Fighting a cold can be tough, but Matzo Ball Soup and Kleenex can make it easier.
This is our first year with a kid in school and it seems my daughter has brought home every germ possible. To make matters worse, I also volunteer once a week in her classroom. About three weeks ago I came down with the same cold every kid her in classroom had. And it has dragged on and on! But I do have a few tricks up my sleeve to help make a cold a little more tolerable to deal with.
My first rule of a cold is good tissue and lots of it. The tissues have to be super strong and soft. After blowing your nose for just a few days, much less weeks, it can get very sore and tender. A soft tissue is absolutely necessary and Kleenex fits the bill for my family. You can print a $1.00 off a Kleenex four pack at Target, too. It's a great time to stock up!
My second rule for colds is matzo ball soup. My Jewish mother-in-law called matzo ball soup Jewish penicillin and she was the one who taught me how to make the soup. She swore that matzo ball soup could cure any cold and after years of eating this soup when sick, I have to agree.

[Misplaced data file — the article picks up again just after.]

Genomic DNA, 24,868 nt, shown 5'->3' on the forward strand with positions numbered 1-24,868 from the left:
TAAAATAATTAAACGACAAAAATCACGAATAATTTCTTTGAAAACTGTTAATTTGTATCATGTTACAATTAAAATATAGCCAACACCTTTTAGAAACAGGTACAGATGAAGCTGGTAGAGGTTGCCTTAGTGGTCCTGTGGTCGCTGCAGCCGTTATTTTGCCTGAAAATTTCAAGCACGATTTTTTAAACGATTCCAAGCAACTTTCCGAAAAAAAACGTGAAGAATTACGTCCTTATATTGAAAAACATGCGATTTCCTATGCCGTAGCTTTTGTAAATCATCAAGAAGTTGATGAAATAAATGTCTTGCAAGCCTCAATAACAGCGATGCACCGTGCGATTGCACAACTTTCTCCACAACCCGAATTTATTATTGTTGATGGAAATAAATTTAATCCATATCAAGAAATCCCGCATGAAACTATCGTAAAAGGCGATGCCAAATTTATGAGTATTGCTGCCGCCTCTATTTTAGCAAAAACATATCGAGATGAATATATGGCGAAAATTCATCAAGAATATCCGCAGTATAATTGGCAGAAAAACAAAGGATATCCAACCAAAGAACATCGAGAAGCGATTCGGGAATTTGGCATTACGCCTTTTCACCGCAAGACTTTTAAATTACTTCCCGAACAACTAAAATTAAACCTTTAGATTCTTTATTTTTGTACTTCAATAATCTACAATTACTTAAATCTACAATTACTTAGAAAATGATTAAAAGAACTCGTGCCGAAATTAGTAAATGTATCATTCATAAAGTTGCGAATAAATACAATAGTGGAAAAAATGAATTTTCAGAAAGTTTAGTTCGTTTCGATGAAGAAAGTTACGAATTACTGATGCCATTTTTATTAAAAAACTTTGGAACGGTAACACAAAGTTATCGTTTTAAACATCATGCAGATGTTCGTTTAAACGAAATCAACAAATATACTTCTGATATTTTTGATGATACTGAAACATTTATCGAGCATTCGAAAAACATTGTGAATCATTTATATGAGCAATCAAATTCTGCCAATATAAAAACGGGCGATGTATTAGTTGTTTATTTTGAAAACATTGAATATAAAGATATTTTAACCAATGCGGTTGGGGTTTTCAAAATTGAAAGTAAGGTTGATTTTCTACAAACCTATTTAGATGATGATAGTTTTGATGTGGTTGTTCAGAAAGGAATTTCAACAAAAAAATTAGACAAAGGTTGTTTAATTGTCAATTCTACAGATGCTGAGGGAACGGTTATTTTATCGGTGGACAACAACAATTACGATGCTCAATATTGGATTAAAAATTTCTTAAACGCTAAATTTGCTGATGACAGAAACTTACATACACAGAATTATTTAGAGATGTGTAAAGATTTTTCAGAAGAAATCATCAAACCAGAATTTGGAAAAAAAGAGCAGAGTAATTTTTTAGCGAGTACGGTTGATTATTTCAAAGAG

Matzo meal can be found in most grocery stores and it's basically squares of matzo ground up.
The matzo dough is fairly thick and sticky. To make it easier to roll the matzo dough in to balls, the dough is refrigerated. It also helps to wet your hands when rolling the dough in to balls.
You can roll the balls in to whatever size you like. Just keep in mind that the matzo balls will get bigger when they cook. I like smaller matzo balls, but I've had matzo soup with matzo balls as big as the bowl!
It is very important to keep the soup covered as the matzo balls cook in the broth. One time I forgot to keep the lid on and the broth boiled off and the balls didn't cook. It was mess. So keep the pot covered!